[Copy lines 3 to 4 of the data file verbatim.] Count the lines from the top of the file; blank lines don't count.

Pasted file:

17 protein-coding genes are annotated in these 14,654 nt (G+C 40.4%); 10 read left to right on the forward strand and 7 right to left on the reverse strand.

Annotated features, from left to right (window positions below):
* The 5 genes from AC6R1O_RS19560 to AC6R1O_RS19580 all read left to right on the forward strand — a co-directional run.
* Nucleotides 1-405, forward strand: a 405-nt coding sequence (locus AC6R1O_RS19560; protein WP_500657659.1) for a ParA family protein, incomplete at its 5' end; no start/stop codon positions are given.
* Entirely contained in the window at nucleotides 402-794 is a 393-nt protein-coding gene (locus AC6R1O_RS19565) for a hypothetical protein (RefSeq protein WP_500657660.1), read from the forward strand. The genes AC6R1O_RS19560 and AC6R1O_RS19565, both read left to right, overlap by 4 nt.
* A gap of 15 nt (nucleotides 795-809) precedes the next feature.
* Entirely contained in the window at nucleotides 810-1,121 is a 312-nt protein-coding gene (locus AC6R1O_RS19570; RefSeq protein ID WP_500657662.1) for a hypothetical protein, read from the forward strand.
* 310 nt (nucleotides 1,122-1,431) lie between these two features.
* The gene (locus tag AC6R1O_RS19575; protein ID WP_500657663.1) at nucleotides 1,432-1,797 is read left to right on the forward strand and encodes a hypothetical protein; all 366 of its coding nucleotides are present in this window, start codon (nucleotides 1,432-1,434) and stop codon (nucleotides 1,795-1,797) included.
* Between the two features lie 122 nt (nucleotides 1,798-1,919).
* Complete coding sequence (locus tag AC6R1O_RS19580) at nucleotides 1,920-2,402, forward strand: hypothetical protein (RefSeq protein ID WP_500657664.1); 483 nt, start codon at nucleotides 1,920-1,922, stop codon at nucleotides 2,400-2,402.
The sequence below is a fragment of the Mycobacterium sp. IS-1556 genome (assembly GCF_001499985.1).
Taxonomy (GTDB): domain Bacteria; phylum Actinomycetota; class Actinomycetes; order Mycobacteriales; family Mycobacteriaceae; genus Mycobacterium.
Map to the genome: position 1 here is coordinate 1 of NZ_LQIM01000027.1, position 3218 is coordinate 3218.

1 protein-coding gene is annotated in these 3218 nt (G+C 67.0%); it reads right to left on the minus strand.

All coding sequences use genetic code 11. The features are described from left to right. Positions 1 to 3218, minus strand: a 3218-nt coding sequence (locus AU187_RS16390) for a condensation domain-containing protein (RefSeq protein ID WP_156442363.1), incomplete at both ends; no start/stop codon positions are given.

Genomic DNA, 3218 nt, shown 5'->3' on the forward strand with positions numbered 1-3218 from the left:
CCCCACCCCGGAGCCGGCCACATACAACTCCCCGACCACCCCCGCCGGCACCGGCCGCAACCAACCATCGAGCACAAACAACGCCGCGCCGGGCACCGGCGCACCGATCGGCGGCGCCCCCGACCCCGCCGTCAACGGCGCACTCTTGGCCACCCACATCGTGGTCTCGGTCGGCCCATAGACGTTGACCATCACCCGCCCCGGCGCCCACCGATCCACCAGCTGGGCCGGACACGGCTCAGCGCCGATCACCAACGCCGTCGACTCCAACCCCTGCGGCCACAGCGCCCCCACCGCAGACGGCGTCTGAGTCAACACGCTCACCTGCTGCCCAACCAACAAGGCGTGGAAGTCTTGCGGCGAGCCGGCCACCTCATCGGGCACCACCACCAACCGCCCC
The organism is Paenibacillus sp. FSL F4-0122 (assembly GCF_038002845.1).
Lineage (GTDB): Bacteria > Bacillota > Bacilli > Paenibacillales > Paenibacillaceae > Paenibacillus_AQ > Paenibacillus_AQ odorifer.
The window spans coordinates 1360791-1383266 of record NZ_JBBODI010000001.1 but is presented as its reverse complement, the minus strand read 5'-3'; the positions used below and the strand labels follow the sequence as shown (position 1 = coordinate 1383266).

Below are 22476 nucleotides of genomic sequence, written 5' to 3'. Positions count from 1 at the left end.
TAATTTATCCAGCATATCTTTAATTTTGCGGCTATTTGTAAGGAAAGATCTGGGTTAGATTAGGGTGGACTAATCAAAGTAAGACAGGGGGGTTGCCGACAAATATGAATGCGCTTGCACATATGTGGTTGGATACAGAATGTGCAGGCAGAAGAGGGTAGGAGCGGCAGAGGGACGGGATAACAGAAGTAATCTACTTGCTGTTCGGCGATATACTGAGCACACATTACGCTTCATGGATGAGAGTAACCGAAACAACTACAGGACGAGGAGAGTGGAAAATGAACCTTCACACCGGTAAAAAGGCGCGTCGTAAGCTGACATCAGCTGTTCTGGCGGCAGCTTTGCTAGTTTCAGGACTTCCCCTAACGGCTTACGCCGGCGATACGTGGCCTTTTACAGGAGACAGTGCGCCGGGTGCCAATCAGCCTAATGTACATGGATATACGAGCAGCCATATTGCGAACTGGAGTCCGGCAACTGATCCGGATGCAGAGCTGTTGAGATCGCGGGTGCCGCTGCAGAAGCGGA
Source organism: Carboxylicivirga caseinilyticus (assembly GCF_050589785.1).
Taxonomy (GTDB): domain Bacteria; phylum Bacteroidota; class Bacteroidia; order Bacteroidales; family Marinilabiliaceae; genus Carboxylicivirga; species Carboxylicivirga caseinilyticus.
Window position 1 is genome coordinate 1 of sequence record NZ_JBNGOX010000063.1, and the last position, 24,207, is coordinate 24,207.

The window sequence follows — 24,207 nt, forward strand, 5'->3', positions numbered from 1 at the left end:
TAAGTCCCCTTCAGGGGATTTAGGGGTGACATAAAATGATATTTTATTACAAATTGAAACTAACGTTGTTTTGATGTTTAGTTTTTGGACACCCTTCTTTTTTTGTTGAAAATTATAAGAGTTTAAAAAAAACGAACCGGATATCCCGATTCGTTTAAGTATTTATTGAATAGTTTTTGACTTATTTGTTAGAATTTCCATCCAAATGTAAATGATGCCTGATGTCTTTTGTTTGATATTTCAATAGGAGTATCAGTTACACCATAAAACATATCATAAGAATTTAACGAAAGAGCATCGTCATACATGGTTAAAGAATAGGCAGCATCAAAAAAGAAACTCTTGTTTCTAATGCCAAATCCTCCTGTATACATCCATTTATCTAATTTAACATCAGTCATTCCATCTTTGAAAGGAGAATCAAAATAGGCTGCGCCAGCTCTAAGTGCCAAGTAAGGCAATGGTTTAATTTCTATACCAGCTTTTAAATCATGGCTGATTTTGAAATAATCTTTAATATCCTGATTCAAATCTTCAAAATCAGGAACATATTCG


* The 5 genes from AC6R1O_RS19560 to AC6R1O_RS19580 all read left to right on the forward strand — a co-directional run.
* Nucleotides 1-405, forward strand: a 405-nt coding sequence (locus AC6R1O_RS19560; protein WP_500657659.1) for a ParA family protein, incomplete at its 5' end; no start/stop codon positions are given.